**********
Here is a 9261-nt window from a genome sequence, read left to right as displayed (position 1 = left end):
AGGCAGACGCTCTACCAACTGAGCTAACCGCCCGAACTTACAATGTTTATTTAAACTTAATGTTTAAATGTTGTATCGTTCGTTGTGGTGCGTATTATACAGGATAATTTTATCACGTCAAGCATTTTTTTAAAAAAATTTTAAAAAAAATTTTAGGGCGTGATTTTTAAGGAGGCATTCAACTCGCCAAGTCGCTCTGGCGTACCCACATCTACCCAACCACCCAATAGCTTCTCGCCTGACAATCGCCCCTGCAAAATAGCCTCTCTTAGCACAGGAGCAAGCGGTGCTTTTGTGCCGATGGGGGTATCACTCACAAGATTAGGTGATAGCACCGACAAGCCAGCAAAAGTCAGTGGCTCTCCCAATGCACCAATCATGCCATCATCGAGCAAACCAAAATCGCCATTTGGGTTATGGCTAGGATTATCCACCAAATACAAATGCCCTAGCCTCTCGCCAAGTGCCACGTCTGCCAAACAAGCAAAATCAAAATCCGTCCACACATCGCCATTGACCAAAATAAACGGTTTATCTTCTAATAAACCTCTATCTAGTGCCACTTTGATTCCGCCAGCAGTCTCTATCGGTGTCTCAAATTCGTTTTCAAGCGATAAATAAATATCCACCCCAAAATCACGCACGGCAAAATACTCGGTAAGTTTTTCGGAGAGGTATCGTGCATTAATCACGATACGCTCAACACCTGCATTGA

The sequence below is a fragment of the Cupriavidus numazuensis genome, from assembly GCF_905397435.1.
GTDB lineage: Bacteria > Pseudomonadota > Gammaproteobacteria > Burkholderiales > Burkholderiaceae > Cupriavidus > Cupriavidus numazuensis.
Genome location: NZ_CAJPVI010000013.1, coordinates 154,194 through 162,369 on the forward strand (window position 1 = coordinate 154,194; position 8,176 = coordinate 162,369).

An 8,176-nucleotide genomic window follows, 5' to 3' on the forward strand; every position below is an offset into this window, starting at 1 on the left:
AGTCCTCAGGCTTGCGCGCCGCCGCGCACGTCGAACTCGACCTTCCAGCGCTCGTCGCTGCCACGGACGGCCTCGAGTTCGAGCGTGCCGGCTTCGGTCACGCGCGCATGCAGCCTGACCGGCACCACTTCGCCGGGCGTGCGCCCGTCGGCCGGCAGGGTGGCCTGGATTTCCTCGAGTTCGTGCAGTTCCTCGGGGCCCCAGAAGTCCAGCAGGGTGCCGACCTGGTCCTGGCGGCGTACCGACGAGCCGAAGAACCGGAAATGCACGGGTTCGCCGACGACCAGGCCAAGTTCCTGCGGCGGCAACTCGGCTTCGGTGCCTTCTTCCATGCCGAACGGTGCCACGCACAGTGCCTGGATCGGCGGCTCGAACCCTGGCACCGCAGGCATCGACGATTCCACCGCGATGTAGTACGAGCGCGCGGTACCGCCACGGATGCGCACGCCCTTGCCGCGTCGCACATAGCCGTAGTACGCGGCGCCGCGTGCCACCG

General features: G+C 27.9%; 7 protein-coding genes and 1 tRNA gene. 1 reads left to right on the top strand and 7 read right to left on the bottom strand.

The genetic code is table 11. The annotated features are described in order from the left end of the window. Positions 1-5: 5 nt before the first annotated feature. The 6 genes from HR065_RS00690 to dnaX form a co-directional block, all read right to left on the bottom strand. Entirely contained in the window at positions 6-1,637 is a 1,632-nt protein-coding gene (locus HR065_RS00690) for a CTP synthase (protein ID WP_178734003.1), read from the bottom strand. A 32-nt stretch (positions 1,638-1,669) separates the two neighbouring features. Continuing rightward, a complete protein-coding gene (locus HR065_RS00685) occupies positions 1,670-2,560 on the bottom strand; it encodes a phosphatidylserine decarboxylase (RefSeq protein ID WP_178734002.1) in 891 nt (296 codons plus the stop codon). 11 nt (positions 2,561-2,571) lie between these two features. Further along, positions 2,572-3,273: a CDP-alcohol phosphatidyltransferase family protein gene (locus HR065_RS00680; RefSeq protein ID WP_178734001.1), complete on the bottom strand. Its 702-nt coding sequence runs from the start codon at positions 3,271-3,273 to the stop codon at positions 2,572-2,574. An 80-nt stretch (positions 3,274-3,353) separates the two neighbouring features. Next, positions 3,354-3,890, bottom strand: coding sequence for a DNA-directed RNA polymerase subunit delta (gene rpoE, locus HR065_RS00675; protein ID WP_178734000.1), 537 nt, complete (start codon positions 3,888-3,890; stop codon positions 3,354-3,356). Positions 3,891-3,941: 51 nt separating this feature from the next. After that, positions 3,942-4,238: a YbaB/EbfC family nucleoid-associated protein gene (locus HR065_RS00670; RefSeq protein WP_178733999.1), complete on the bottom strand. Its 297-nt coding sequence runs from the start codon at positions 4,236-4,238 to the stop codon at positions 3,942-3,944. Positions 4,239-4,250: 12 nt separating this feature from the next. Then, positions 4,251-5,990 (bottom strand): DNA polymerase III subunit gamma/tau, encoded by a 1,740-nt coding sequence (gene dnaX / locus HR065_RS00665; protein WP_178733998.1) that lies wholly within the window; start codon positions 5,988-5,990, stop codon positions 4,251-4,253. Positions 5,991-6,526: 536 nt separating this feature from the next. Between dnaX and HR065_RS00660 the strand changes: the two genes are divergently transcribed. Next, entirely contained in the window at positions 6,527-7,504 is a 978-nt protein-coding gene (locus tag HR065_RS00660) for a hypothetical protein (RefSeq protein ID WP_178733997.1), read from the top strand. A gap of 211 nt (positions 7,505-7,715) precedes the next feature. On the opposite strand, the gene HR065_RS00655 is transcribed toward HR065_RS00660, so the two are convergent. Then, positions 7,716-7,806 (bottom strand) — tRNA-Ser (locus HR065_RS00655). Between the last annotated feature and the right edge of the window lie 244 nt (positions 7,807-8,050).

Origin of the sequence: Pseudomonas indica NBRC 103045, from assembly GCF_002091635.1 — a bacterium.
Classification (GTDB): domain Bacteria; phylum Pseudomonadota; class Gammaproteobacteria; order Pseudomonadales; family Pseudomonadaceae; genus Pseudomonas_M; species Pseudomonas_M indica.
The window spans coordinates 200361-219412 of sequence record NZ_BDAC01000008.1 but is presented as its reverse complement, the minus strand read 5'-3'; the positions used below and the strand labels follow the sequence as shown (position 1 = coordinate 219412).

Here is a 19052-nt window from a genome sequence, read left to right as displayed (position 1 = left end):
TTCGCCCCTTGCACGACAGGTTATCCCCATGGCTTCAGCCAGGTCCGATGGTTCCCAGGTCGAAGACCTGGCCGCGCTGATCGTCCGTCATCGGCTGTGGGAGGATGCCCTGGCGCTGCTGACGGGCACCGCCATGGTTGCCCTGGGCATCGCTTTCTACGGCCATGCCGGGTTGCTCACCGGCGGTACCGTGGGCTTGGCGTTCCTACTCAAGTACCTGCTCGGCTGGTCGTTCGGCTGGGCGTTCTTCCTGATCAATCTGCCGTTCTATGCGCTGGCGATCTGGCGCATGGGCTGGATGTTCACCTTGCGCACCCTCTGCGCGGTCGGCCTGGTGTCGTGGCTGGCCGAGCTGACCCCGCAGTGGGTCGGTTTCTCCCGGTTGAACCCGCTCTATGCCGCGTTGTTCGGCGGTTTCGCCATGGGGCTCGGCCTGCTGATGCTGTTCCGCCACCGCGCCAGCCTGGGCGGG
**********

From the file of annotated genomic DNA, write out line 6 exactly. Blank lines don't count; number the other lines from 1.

An 8,176-nucleotide genomic window follows, 5' to 3' on the forward strand; every position below is an offset into this window, starting at 1 on the left: